The modern cattle man needs to be wheelin and dealin to knock out any costs they can.
 

Brandonm22

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Don't worry about opportunity costs, the value of your labor, land depreciation, etc. That stuff is all well and good; but the numbers you need to stay on top of probably with a daily ledger (preferably computerized) are the production costs of your cattle operation. You or your accountant will absolutely need this information (save all the receipts) at the end of the year to do your taxes.

If you have never filled one out before I like to have one page (my spreadsheets let me have multiple pages per file) titled Cash Costs.
A list of cash costs would include:
purchased feed
purchased hay
hired labor (if you paid your cousins $50 to help run up cows record that as "day labor")
diesal used in the cattle operation
fertilizer used on pastures and hay fields (if you bundle the hay and cattle enterprises together)
vaccines
minerals
hauling
ear tags
insecticides,
advertising,
herbicides,
wire and posts (used in fence REPAIRS),
repairs on equipment used in the cattle biz,
repairs on barns and buildings used in the cattle biz,
utilities (hopefully the barn's have their own power meter),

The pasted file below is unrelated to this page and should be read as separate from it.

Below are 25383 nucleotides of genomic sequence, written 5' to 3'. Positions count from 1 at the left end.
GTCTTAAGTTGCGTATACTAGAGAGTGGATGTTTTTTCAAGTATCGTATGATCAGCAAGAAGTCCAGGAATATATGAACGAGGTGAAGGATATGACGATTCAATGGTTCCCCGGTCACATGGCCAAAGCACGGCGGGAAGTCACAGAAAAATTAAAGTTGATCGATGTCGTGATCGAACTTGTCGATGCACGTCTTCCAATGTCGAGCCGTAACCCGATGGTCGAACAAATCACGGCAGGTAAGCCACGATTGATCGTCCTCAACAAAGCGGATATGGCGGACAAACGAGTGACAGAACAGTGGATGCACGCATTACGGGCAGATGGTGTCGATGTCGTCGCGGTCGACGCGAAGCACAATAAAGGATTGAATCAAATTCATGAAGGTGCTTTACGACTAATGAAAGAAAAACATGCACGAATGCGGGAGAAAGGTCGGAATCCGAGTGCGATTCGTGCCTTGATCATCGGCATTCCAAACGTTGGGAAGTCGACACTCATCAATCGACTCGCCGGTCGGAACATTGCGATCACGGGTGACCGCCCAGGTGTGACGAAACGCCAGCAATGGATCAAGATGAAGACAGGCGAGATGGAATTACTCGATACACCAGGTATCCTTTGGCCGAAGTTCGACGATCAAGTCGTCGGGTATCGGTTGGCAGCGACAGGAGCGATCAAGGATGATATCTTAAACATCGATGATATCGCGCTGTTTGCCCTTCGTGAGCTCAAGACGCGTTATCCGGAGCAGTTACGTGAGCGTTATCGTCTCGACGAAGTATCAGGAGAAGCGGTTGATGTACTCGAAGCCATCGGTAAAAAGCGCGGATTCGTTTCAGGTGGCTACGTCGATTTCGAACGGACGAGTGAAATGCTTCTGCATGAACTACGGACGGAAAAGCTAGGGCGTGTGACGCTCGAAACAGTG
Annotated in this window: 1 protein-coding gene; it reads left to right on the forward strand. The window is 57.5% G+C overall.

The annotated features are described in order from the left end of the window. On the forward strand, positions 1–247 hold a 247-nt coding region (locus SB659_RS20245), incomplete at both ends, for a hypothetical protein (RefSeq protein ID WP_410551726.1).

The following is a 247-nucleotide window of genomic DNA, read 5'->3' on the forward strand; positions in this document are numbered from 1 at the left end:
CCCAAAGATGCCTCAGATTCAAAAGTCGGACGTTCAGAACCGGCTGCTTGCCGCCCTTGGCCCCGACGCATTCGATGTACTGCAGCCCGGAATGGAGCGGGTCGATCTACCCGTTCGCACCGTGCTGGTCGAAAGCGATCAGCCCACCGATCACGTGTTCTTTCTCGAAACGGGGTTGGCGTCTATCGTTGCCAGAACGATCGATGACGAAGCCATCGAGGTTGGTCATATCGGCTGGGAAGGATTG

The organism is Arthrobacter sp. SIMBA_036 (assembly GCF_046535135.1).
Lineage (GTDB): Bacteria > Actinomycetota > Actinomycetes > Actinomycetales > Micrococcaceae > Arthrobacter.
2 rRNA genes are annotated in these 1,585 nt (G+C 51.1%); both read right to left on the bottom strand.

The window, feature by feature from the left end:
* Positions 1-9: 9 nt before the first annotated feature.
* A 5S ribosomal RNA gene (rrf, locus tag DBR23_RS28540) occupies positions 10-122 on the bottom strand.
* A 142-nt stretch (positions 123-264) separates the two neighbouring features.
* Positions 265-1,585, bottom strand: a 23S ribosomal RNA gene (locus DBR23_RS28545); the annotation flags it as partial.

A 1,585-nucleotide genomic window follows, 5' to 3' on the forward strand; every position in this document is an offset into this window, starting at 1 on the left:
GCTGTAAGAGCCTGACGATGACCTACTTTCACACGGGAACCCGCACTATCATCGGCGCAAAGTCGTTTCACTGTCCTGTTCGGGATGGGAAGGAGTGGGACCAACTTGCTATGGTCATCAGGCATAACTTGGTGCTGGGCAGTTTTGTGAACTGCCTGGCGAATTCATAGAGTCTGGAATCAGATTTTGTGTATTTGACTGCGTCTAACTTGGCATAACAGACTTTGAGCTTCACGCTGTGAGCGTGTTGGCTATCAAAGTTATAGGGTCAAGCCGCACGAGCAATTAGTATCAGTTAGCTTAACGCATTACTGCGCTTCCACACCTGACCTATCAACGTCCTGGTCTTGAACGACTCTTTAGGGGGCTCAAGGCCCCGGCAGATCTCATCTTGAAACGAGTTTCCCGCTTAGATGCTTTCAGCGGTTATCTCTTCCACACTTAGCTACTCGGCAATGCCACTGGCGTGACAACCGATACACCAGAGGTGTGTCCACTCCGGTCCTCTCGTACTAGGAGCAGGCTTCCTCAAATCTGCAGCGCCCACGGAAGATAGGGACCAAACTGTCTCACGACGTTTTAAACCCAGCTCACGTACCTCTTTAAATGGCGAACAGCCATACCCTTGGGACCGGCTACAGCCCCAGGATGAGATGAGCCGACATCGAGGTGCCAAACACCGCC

professional associations (like Cattleman's Assn, Angus Assn., Farmer's Federation.....do NOT deduct any contributions to industry PACs),
veterinary costs,
property taxes (do not deduct the house property taxes as a business expense....on a small operation the accountant MAY put all the property taxes on the schedule A rather than the schedule F....you pay him too figure out which way to go with that)
and miscellaneous (everything I forgot).

You also want to fill out form 4562 Part V to calculate the mileage you put on your vehicles as part of your ranch business. Keeping a log in your truck is the only way to be accurate. A large ranch has business and personal vehicles and the two never mix roles; but most of us never get quite that big. A truck that does ONLY ranch business you might want to treat as farm equipment and depreciate and deduct ALL the expenses.

You should have a second page listing all the equipment you have purchased, the farm buildings contructed, the wire and the posts you bought for fence CONSTRUCTION, and all the breeding stock you have purchased. You need the date purchased and the purchase price. When you dispose of it you need to record the disposal date (for livestock that could be the date of death). You need this information for you and your accountant to fill out the rest of Form 4562 and calculate your deducatable depreciation expense which also goes on Schedule F.

Total expenses includes all the cash costs, the depreciation expense, AND the interest expense you pay on money borrowed (for land, operating loans, equipment, and business trucks)